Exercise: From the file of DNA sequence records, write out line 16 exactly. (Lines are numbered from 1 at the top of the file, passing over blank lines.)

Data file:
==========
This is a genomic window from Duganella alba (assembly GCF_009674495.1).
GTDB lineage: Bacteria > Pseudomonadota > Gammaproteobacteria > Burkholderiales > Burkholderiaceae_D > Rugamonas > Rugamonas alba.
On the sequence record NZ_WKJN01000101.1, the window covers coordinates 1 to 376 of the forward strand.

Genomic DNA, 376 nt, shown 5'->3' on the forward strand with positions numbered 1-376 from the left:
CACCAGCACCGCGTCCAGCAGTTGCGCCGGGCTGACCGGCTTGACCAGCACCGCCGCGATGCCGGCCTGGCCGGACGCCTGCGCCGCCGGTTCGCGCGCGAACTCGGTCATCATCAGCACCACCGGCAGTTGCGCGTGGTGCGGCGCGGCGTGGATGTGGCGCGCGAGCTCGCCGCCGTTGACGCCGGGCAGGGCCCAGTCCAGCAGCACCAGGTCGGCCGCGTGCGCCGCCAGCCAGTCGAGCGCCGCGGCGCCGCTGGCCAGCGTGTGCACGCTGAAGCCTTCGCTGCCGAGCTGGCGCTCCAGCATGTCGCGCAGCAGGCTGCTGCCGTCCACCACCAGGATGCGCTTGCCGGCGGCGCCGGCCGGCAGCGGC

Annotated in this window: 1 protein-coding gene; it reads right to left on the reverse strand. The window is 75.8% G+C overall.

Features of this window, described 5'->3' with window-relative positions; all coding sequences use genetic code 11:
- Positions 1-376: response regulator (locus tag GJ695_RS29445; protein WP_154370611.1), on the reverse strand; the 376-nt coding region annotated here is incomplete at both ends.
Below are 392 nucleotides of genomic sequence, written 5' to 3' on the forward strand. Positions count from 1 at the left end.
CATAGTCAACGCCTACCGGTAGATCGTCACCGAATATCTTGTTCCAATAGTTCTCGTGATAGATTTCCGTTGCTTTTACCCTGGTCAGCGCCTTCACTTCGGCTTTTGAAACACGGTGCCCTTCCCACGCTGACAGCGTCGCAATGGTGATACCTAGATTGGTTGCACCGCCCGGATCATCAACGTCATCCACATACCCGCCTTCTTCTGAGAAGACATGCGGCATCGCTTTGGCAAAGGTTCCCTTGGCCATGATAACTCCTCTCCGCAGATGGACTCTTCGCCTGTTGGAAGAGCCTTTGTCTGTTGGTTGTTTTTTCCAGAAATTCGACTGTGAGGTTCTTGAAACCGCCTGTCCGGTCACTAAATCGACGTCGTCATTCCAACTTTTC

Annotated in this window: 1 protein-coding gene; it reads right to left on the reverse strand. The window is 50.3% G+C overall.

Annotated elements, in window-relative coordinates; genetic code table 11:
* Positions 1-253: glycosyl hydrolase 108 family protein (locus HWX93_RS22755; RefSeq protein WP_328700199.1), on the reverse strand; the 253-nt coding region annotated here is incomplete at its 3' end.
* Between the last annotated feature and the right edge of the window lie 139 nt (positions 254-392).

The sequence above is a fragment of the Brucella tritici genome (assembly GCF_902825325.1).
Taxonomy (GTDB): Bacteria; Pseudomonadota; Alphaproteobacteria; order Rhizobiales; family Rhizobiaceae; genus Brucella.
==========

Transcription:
Taxonomy (GTDB): Bacteria; Pseudomonadota; Alphaproteobacteria; order Rhizobiales; family Rhizobiaceae; genus Brucella.